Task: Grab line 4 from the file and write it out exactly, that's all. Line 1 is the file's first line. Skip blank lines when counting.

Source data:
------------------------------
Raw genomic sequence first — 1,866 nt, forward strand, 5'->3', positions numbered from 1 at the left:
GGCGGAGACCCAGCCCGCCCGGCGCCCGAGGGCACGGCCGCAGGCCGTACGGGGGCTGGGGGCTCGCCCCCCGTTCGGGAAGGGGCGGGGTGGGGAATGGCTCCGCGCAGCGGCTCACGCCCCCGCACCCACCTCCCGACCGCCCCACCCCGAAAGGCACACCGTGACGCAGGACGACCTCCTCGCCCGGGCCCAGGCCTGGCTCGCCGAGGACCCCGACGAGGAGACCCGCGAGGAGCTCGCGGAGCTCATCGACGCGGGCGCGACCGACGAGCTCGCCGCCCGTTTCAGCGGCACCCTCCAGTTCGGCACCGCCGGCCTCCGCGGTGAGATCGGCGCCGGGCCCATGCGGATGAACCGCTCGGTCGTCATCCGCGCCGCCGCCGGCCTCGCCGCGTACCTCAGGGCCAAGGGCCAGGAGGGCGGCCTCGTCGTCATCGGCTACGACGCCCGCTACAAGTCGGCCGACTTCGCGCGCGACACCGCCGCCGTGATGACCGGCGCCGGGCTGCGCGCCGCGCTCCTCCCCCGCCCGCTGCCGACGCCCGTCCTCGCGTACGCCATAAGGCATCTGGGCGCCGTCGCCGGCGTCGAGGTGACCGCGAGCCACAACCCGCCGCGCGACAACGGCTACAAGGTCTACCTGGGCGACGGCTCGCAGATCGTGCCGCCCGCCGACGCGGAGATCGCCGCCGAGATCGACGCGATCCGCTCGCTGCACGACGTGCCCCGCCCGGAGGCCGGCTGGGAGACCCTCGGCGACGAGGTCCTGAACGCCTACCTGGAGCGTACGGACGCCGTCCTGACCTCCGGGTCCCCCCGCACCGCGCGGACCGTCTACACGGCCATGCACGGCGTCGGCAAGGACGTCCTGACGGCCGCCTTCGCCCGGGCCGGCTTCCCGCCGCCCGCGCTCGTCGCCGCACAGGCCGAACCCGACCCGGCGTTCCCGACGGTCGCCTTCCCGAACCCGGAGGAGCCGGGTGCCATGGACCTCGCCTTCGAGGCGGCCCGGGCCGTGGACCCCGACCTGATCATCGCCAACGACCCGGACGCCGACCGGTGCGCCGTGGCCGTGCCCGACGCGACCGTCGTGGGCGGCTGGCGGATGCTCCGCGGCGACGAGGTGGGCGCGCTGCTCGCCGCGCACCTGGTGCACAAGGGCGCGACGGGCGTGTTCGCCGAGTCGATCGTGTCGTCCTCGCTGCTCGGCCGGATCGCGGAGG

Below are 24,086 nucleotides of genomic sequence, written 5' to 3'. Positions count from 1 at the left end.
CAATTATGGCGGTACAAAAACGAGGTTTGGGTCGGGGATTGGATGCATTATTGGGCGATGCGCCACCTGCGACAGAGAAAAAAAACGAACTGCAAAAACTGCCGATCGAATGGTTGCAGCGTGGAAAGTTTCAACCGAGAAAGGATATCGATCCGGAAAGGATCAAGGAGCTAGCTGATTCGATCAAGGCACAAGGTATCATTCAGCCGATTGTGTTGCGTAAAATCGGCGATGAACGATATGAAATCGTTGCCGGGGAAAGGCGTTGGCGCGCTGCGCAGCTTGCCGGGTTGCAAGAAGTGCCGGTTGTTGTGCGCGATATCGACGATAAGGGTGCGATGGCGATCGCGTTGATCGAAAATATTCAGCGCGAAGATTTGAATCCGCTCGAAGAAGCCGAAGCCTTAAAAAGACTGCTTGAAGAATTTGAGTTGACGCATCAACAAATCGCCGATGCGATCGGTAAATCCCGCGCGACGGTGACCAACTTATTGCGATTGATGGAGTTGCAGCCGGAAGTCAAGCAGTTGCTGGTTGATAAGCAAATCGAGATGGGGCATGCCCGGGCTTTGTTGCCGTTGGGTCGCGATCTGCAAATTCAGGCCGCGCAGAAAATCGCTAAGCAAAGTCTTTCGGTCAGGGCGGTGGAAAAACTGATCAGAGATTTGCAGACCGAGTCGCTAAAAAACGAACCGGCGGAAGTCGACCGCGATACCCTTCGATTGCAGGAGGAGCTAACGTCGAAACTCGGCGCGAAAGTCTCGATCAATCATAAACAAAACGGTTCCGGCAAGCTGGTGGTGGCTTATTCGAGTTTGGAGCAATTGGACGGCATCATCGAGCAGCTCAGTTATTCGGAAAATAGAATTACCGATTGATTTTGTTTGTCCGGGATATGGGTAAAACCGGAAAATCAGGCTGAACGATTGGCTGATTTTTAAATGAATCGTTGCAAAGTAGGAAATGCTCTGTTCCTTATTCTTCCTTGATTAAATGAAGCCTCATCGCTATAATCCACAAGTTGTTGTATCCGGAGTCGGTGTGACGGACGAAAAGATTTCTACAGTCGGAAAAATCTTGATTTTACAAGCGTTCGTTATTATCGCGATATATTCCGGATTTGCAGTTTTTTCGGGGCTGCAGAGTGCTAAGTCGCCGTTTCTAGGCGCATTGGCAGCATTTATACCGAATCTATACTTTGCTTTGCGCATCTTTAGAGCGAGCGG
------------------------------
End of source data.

CAATTATGGCGGTACAAAAACGAGGTTTGGGTCGGGGATTGGATGCATTATTGGGCGATGCGCCACCTGCGACAGAGAAAAAAAACGAACTGCAAAAACTGCCGATCGAATGGTTGCAGCGTGGAAAGTTTCAACCGAGAAAGGATATCGATCCGGAAAGGATCAAGGAGCTAGCTGATTCGATCAAGGCACAAGGTATCATTCAGCCGATTGTGTTGCGTAAAATCGGCGATGAACGATATGAAATCGTTGCCGGGGAAAGGCGTTGGCGCGCTGCGCAGCTTGCCGGGTTGCAAGAAGTGCCGGTTGTTGTGCGCGATATCGACGATAAGGGTGCGATGGCGATCGCGTTGATCGAAAATATTCAGCGCGAAGATTTGAATCCGCTCGAAGAAGCCGAAGCCTTAAAAAGACTGCTTGAAGAATTTGAGTTGACGCATCAACAAATCGCCGATGCGATCGGTAAATCCCGCGCGACGGTGACCAACTTATTGCGATTGATGGAGTTGCAGCCGGAAGTCAAGCAGTTGCTGGTTGATAAGCAAATCGAGATGGGGCATGCCCGGGCTTTGTTGCCGTTGGGTCGCGATCTGCAAATTCAGGCCGCGCAGAAAATCGCTAAGCAAAGTCTTTCGGTCAGGGCGGTGGAAAAACTGATCAGAGATTTGCAGACCGAGTCGCTAAAAAACGAACCGGCGGAAGTCGACCGCGATACCCTTCGATTGCAGGAGGAGCTAACGTCGAAACTCGGCGCGAAAGTCTCGATCAATCATAAACAAAACGGTTCCGGCAAGCTGGTGGTGGCTTATTCGAGTTTGGAGCAATTGGACGGCATCATCGAGCAGCTCAGTTATTCGGAAAATAGAATTACCGATTGATTTTGTTTGTCCGGGATATGGGTAAAACCGGAAAATCAGGCTGAACGATTGGCTGATTTTTAAATGAATCGTTGCAAAGTAGGAAATGCTCTGTTCCTTATTCTTCCTTGATTAAATGAAGCCTCATCGCTATAATCCACAAGTTGTTGTATCCGGAGTCGGTGTGACGGACGAAAAGATTTCTACAGTCGGAAAAATCTTGATTTTACAAGCGTTCGTTATTATCGCGATATATTCCGGATTTGCAGTTTTTTCGGGGCTGCAGAGTGCTAAGTCGCCGTTTCTAGGCGCATTGGCAGCATTTATACCGAATCTATACTTTGCTTTGCGCATCTTTAGAGCGAGCGG